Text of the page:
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Maybe it scares you to take a trip if you are celiac or sensitive to gluten. But you do not have to worry. If you follow these 10 tips, traveling without gluten will be much easier.

1. Plan your transit food

Plan ahead and think about what foods satisfy your stomach (usually a combination of healthy carbs, protein and fat) and pack them in a tupperware container. For example, you can include homemade salads, gluten-free tortillas, and vegan raw zucchini pasta meals. If you are flying, do not forget to pack any liquids in a smaller container.

2. Book a gluten-free meal with the airline

We have to admit that airplane food leaves a lot to be desired, but when you are 30,000 feet in the air, it is always wise to have a backup plan. So always order gluten-free food. If you are flying internationally, diet food usually needs to be ordered 48 hours in advance, you can do this on the airline’s website.

3. Order allergy translation cards

If you are travelling abroad, translation devices communicate your dietary requirements to the restaurant in their native language. Translation cards can also address food allergies and multiple intolerances, in addition to gluten. These are much more effective than hand gestures that lead to clutter and confusion.

4. Speak the language of the restaurant

It is easy to say things like “I am celiac” or “I do not eat gluten”, but these sentences may not work as well abroad or in a foreign language. So it is better to be clear and concise about the ingredients you cannot eat. Say things like, “I am allergic to gluten, which includes wheat, barley, and rye. Are any of these ingredients used in preparing my food?” You will have much more success with this approach.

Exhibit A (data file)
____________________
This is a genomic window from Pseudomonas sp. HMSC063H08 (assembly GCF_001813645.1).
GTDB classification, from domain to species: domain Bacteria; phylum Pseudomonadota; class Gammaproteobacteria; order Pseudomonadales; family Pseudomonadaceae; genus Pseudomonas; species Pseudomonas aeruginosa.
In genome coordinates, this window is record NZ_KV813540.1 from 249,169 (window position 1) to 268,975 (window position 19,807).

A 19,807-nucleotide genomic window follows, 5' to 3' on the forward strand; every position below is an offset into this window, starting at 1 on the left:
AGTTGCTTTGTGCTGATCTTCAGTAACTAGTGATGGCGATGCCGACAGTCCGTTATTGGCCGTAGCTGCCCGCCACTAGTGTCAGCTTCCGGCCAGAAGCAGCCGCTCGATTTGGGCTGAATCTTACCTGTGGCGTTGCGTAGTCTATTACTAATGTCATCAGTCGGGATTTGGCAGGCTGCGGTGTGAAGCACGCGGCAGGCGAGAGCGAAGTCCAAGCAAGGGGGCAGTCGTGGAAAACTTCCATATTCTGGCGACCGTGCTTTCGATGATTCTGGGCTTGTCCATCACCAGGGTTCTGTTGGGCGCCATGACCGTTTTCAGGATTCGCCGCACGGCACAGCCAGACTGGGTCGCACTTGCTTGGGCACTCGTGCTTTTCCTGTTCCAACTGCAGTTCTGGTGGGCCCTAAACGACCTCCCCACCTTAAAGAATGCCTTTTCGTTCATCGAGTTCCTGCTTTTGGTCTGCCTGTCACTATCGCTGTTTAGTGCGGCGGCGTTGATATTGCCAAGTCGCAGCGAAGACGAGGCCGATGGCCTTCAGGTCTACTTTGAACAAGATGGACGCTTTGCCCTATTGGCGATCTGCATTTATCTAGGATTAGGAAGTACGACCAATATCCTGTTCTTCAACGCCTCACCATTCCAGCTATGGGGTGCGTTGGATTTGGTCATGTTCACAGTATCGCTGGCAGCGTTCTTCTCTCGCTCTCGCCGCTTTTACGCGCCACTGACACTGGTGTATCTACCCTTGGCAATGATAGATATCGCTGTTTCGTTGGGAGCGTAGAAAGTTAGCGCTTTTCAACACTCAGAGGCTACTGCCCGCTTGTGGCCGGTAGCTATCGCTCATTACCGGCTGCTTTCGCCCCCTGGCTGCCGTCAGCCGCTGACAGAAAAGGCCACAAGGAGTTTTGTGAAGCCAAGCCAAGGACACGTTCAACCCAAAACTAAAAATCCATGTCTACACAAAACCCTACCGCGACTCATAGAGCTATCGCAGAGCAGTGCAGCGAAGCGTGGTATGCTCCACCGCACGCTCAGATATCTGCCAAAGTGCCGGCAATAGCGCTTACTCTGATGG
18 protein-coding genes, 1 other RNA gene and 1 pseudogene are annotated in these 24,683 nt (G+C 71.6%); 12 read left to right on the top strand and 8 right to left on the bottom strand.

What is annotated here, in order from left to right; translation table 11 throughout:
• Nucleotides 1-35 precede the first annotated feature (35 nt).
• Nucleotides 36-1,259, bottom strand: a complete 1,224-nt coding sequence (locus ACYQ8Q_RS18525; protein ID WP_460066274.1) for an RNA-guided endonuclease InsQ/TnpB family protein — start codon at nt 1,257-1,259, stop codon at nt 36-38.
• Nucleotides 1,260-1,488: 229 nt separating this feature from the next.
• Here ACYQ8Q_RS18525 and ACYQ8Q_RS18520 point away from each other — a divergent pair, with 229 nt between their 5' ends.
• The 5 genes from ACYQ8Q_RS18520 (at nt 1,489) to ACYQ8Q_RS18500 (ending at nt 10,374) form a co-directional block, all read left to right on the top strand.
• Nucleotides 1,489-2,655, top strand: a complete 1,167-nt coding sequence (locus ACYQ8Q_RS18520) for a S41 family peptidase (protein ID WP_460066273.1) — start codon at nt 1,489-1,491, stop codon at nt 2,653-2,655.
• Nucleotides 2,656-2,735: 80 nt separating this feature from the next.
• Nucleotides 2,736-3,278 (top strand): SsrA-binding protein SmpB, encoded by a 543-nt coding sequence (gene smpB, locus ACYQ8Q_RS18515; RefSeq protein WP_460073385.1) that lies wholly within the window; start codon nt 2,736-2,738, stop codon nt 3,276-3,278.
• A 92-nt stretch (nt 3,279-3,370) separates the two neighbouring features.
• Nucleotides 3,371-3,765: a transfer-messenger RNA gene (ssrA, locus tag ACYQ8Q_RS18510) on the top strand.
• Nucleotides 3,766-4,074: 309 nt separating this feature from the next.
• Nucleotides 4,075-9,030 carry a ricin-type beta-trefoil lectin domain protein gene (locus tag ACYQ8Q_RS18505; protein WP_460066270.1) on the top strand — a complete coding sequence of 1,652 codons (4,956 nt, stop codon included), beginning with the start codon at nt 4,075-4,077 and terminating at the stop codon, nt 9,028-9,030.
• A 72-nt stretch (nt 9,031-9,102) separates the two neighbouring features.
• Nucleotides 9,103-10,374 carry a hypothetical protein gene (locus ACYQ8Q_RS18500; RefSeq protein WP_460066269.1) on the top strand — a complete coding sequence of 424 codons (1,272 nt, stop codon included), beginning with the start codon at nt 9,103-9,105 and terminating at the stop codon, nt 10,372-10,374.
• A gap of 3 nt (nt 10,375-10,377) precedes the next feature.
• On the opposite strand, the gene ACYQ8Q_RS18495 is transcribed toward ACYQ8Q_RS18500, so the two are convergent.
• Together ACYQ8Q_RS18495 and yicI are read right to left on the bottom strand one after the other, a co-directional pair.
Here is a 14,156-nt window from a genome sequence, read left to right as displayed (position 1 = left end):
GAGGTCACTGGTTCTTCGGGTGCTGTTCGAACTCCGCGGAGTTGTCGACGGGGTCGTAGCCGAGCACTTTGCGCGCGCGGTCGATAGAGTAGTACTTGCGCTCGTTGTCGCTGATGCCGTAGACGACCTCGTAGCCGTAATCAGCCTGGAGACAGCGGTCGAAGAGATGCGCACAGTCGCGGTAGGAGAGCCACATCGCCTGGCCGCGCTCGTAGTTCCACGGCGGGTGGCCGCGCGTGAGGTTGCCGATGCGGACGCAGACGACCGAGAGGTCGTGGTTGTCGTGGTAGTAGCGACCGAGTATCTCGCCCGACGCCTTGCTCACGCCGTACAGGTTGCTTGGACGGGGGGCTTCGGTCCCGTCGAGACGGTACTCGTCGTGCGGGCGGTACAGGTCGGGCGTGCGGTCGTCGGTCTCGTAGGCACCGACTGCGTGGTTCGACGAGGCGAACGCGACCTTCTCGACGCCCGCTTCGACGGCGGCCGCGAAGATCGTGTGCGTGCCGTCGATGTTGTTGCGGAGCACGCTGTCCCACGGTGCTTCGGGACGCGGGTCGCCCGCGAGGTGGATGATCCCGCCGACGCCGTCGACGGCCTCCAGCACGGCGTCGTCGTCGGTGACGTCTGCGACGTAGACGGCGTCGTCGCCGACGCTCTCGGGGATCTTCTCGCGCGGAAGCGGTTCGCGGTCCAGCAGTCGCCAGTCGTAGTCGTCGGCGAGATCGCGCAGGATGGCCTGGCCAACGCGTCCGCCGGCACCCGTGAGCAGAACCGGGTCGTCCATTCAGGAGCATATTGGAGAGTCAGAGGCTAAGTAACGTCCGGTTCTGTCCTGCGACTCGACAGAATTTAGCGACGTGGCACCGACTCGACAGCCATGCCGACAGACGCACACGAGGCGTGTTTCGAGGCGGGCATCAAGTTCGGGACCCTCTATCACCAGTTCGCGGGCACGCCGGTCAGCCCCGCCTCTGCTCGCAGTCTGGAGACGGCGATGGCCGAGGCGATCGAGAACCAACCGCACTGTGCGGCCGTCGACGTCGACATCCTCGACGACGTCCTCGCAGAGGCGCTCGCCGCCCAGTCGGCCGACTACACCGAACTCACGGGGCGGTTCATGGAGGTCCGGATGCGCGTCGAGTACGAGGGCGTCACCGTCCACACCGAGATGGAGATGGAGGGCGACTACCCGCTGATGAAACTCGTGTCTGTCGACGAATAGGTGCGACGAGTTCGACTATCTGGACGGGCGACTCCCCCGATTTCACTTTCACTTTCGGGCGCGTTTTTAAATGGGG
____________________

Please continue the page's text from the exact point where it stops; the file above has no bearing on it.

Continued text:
5. Eat gluten-free foods naturally

Whenever we hear unpleasant stories from people who have had problems on gluten-free holidays, they usually order dishes like gluten-free pizza or gluten-free pasta. Foods that have a high likelihood of cross-contamination are prone to errors in the kitchen. So eat foods that are naturally gluten-free, such as vegetable salads, chopped salmon, or rotisserie chicken. Not only is it safer, it’s healthier.

6. Take herbal teas with you

Herbal teas can help with a variety of ailments while traveling. To help digestion, upset stomach or motion sickness, drink ginger tea. To help boost the immune system, digestion and reduce inflammation, drink peppermint tea. To help you sleep (always beneficial when travelling), reduce anxiety, and boost the immune system, drink chamomile tea.

7. Double check customs restrictions

If you are crossing country borders (by car or plane), do not forget to double-check customs restrictions on food transport. Some countries, such as New Zealand, have stricter requirements. And it is not nice to throw away a bunch of delicious, homemade gluten-free food you have packed.

8. Ask for a microwave and/or mini-fridge

If you are staying in a hotel, it is necessary to have a microwave and/or mini-fridge in your room, due to medical necessity. Call the hotel before arrival, tell them about your food sensitivities and politely ask if special arrangements can be made.

9. Self-catering accommodation

It is always nice to stay in a place that has a kitchen. Plus, if you book an apartment, you can buy food from the local farmers’ market and make a delicious meal inspired by the unique flavors of your destination.

10. Travel to fewer places

Instead of visiting five cities, it is better to visit two and really get to know each place. Your chances of accidentally eating gluten are reduced when you are calm, relaxed, and familiar with a location and cuisine.

If you want to find out about gluten-free day, check out our article on this topic: International Gluten-Free Day.

[Photo from Pexels]